Following up on a report from a hiker, I checked on the status of the Mitchell Trail.
In the months after the Cerro Grande fire, volunteers worked to re-establish the trail segment that heads up the bottom of Rendija Canyon from the Mitchell Trailhead at the intersection of Arizona and 45th. Over the years, volunteers, Eagle Scout candidates, Youth Conservation Corps crews, and "freelance trail builders" have improved on that route all the way to Guaje Ridge. Quite a feat: I walked that entire route two weeks after the fire raced through and thought for sure there would never be another trail up to the Ridge.
Either in our haste or by following the most heavily traveled path, that first summer's track wasn't the original route. However, when we looked at the topo sheet printed in the 1980s, we noticed that the trail was not drawn along the drainage. In 1974, David Mitchell and his fellow scouts didn't wind up the canyon bottom but went up and over a low ridge just north of the large water tank near the Mitchell/Perimeter intersection.
I vaguely remember a half-hearted attempt to re-open David's route up the ridge. The effort was thwarted by thick stands of New Mexico locust, dozens of fallen trees, and plenty of massive dead pines ready to snap in the wind and clobber trail builders.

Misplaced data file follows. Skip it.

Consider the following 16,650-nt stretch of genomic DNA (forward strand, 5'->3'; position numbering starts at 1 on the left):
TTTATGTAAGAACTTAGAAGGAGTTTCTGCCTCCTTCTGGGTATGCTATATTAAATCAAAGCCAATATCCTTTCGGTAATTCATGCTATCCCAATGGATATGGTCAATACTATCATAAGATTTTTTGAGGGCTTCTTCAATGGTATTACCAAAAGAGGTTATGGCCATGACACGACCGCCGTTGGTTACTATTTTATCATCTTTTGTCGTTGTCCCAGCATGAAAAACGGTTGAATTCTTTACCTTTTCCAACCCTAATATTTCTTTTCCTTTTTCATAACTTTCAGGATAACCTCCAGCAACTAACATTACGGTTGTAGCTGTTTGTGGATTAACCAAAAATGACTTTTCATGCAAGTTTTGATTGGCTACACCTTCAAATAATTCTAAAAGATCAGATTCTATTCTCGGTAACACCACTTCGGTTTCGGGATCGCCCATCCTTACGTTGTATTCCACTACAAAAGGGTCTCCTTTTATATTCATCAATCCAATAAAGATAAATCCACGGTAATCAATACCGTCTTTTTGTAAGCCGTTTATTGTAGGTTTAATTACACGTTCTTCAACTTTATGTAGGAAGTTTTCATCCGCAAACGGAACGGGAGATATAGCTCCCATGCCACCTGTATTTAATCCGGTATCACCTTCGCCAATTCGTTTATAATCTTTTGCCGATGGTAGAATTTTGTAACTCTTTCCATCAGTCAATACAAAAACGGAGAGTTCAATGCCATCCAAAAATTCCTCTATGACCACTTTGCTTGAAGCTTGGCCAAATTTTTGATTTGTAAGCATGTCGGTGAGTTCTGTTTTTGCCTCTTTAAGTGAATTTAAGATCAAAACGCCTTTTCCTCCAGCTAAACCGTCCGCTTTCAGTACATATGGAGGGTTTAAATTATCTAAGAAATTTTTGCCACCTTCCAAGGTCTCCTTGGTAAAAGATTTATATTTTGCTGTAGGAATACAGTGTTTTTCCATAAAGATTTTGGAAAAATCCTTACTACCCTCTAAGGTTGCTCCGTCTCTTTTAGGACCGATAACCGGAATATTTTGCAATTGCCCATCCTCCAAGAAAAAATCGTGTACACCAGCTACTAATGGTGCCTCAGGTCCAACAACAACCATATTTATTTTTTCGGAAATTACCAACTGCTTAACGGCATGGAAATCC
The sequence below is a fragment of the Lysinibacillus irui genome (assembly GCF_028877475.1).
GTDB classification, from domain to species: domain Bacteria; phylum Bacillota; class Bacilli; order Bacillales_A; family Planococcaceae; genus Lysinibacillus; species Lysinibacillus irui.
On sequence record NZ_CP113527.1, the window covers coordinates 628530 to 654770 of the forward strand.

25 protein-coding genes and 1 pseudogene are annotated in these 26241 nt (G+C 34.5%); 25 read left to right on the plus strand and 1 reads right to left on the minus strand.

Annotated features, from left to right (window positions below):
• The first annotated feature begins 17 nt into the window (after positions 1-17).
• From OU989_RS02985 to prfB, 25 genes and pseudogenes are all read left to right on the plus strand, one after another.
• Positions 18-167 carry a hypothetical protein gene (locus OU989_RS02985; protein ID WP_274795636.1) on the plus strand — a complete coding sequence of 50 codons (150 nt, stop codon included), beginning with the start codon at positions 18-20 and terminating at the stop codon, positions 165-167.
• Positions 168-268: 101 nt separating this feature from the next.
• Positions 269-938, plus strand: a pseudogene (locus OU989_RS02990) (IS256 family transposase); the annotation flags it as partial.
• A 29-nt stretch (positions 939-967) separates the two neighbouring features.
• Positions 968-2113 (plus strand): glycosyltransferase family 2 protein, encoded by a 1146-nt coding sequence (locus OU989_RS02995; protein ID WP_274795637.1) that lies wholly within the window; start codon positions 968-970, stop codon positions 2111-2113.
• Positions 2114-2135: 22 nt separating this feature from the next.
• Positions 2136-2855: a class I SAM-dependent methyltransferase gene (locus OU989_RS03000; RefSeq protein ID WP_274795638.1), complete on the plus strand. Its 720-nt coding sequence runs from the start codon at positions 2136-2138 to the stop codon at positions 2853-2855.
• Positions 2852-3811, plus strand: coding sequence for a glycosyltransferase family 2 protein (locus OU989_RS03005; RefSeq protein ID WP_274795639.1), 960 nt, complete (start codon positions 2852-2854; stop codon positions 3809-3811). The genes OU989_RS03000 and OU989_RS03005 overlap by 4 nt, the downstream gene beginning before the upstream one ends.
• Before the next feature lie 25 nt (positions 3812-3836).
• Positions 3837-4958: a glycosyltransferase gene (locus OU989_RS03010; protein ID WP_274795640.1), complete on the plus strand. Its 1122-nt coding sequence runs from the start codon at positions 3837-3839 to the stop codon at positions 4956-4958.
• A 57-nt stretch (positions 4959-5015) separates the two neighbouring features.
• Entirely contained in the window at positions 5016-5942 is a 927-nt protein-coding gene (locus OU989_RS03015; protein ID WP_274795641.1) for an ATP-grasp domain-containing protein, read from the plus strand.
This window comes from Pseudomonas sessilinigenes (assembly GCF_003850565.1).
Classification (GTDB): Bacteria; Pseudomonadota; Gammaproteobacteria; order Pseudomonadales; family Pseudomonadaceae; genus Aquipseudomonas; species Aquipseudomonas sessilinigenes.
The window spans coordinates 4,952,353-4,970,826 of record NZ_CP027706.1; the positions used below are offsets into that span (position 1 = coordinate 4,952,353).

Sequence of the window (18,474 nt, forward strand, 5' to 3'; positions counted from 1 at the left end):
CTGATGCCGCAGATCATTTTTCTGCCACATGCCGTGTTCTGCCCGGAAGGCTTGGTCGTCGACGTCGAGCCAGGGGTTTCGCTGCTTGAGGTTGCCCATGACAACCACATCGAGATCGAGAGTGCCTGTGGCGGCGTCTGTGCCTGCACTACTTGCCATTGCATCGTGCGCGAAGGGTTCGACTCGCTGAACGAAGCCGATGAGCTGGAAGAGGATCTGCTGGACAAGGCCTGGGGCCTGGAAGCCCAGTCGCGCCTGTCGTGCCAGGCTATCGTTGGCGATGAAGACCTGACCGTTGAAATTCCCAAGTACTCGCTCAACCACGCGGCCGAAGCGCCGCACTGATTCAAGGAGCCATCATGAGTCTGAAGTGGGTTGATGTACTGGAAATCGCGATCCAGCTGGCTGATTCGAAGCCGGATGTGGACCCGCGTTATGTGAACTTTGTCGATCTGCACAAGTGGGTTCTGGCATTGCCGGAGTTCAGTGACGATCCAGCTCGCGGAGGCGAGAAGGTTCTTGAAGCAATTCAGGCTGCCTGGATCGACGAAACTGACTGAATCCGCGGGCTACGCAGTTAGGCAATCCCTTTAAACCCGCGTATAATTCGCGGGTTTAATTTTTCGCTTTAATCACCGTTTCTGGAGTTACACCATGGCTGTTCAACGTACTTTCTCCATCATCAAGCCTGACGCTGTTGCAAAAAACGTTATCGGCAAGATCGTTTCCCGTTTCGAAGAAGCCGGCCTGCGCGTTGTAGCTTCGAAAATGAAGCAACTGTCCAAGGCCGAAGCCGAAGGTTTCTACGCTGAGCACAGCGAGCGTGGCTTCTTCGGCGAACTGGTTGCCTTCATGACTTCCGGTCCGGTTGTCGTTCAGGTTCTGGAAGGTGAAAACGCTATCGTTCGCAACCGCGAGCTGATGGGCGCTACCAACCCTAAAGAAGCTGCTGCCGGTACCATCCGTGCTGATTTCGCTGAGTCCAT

We must have done an okay job of trail making at the start of the climb up the ridge because when I walked it yesterday, each twist and turn was familiar. The corridor was easy to follow and remarkably clear of skin-tearing locusts. The tread definitely received regular use. Even so, halfway up the initial climb, I was surprised to encounter another hiker on his way down. He seemed surprised, too, as if he was used to finding solitude on the trail. In the course of a brief conversation, he let on that he "did a little work along the trail." I thanked him for cutting the pesky locusts and we went off in opposite directions.
The trail was in far better condition than when I last walked it at least five years ago. Sure there were about 20 logs to hop over, but otherwise the path was clear. Not only that, but the tread on the descent on the far side of the ridge was worked and stabilized with logs. There was a cleared corridor through what I remembered as an impenetrable locust patch.
Hats off to the anonymous hiker and the others who have worked David's original trail.
Look for the unmarked trail just past the confluence of two branches of the canyon about 200 yards beyond the water. The trail reconnects with the canyon bottom route a little south of the start of the steep climb to the summit of the ridge.